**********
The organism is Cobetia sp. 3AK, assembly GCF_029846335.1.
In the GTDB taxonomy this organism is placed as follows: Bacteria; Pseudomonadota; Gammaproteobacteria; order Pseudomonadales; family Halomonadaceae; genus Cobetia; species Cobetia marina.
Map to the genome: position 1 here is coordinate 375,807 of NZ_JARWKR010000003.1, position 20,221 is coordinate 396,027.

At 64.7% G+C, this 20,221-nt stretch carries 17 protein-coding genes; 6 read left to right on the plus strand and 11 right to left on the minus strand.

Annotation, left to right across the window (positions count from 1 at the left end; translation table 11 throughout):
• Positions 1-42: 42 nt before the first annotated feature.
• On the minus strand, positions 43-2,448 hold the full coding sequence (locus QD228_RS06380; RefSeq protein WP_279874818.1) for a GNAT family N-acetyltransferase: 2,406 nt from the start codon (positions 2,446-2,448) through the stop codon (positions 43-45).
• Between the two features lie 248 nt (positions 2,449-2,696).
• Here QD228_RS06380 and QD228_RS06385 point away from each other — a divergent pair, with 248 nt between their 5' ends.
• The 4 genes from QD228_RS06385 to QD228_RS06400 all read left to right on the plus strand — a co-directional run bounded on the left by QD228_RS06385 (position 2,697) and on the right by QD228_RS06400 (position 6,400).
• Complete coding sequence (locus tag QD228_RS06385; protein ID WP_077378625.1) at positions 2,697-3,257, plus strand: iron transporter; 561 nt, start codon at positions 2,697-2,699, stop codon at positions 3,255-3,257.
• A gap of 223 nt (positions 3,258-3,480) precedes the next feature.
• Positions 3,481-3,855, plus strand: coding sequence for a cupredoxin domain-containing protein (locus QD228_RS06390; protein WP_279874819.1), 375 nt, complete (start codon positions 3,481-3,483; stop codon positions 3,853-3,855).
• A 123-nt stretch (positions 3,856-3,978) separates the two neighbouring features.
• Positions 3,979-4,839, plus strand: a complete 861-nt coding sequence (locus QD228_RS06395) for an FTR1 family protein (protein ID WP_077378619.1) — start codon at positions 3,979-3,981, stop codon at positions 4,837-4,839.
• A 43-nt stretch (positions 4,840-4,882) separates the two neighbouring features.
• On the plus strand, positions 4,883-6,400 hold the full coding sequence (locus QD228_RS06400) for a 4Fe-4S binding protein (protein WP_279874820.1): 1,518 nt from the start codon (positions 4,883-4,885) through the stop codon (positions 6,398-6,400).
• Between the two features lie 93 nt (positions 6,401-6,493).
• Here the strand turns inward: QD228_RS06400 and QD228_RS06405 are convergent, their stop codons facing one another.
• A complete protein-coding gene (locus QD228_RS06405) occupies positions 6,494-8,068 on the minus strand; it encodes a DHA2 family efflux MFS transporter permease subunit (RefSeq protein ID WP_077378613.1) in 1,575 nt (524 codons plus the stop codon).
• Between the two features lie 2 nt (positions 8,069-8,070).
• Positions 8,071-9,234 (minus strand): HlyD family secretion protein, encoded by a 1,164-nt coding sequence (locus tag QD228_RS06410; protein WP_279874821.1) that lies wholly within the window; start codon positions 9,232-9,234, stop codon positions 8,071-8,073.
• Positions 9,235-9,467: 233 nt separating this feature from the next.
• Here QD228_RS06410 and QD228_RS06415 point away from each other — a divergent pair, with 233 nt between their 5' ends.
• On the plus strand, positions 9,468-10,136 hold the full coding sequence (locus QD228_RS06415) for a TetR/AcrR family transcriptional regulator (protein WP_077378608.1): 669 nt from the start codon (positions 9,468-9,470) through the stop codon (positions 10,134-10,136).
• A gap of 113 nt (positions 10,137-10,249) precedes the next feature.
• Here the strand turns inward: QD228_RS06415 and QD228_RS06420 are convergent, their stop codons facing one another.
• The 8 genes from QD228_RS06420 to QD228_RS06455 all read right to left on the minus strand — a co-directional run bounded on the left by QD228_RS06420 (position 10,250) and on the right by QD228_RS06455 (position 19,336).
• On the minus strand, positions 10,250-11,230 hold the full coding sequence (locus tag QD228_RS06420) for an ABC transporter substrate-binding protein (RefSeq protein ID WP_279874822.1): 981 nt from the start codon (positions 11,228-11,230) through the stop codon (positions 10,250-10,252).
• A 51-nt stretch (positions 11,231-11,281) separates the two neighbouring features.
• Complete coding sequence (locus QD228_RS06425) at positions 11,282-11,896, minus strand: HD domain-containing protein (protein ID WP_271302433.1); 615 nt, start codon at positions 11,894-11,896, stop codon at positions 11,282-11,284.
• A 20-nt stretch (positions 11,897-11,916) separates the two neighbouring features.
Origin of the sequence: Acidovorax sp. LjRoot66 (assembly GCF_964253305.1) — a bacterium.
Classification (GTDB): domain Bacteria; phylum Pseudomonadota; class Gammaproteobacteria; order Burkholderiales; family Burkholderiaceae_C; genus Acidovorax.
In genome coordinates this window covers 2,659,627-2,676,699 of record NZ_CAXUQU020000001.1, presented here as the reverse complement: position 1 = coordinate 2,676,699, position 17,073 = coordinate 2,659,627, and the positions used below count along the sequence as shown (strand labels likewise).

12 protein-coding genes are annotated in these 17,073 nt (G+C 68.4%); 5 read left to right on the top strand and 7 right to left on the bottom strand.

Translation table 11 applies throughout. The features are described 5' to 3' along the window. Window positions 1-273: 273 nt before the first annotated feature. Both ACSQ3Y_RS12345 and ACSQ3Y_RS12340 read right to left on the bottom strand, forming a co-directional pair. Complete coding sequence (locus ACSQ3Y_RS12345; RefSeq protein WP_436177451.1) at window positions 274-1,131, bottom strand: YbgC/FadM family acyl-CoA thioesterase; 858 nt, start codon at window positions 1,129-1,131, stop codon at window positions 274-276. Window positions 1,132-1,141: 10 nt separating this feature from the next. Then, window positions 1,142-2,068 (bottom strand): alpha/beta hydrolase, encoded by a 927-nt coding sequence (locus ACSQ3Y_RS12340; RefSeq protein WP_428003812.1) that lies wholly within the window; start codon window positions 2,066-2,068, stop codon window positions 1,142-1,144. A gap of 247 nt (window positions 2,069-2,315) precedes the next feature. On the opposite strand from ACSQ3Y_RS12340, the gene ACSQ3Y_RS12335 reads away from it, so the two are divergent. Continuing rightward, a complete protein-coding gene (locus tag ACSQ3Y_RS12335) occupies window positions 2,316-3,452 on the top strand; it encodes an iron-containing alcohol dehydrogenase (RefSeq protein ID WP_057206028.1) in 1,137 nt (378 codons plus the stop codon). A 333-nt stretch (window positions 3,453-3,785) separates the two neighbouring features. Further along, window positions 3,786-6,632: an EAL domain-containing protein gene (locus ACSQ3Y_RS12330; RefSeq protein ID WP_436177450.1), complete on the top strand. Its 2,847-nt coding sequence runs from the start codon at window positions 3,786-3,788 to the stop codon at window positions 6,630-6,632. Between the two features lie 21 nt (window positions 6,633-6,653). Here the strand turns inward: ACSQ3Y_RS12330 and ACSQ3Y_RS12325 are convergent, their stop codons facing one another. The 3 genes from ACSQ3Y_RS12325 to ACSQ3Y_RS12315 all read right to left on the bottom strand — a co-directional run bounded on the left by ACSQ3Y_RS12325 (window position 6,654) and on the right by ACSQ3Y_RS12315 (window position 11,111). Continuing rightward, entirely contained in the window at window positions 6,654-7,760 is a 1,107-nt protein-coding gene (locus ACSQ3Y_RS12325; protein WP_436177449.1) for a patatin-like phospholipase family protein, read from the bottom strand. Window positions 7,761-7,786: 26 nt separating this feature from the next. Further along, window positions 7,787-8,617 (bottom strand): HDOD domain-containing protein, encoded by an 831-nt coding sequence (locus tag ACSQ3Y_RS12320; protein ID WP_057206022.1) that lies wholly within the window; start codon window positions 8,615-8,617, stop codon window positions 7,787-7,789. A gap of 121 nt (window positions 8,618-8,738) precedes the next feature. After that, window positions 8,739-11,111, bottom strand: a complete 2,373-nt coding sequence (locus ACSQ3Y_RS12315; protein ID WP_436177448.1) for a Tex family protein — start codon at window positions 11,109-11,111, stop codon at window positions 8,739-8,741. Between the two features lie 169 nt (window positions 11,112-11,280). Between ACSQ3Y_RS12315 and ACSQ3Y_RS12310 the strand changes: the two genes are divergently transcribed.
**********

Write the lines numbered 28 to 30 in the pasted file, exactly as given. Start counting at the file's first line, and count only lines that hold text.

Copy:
• The 8 genes from QD228_RS06420 to QD228_RS06455 all read right to left on the minus strand — a co-directional run bounded on the left by QD228_RS06420 (position 10,250) and on the right by QD228_RS06455 (position 19,336).
• On the minus strand, positions 10,250-11,230 hold the full coding sequence (locus tag QD228_RS06420) for an ABC transporter substrate-binding protein (RefSeq protein ID WP_279874822.1): 981 nt from the start codon (positions 11,228-11,230) through the stop codon (positions 10,250-10,252).
• A 51-nt stretch (positions 11,231-11,281) separates the two neighbouring features.